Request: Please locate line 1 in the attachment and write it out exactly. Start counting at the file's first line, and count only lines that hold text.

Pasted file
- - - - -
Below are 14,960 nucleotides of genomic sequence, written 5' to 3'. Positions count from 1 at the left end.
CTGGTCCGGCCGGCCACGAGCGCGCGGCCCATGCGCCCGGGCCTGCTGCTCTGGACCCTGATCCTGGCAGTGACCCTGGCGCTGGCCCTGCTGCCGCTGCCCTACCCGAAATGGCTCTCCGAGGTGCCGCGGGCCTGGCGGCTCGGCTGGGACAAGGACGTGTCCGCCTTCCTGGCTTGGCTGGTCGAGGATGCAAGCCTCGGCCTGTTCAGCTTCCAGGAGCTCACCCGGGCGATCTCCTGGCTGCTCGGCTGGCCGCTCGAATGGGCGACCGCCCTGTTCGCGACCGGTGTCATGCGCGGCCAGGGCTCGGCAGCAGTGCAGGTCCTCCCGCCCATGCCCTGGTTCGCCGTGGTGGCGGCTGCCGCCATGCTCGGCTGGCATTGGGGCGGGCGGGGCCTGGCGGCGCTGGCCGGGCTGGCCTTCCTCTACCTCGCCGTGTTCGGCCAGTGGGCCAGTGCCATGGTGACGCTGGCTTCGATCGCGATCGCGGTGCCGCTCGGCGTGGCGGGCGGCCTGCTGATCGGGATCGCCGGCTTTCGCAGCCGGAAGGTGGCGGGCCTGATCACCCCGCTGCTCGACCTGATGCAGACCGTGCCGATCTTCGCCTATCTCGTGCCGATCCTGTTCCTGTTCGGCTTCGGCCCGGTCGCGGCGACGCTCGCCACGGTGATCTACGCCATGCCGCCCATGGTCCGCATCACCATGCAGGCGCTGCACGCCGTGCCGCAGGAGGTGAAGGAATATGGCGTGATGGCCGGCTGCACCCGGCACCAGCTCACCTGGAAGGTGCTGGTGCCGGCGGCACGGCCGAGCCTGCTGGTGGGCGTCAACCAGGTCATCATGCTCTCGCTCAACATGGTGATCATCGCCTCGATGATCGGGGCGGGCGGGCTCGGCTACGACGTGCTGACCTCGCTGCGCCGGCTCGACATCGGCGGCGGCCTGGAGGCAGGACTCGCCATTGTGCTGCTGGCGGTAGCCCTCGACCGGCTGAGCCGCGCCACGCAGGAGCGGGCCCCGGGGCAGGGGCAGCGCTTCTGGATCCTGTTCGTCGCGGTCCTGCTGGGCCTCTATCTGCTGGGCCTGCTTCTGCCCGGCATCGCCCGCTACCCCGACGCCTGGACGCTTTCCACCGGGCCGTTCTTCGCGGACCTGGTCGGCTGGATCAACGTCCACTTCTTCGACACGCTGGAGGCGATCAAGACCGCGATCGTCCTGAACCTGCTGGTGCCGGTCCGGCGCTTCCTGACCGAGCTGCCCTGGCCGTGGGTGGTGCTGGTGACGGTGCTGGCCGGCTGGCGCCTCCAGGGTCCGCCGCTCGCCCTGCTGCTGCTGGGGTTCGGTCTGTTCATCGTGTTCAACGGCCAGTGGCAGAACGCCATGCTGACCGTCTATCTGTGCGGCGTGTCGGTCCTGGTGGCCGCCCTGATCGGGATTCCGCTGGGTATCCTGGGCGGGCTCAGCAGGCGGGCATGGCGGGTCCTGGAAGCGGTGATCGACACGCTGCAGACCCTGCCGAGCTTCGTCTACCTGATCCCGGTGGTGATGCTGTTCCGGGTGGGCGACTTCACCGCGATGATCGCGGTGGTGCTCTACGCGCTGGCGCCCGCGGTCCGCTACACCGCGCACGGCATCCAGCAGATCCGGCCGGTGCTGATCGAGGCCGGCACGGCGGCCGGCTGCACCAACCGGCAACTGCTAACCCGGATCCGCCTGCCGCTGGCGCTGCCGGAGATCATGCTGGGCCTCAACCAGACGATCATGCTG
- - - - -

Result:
Below are 14,960 nucleotides of genomic sequence, written 5' to 3'. Positions count from 1 at the left end.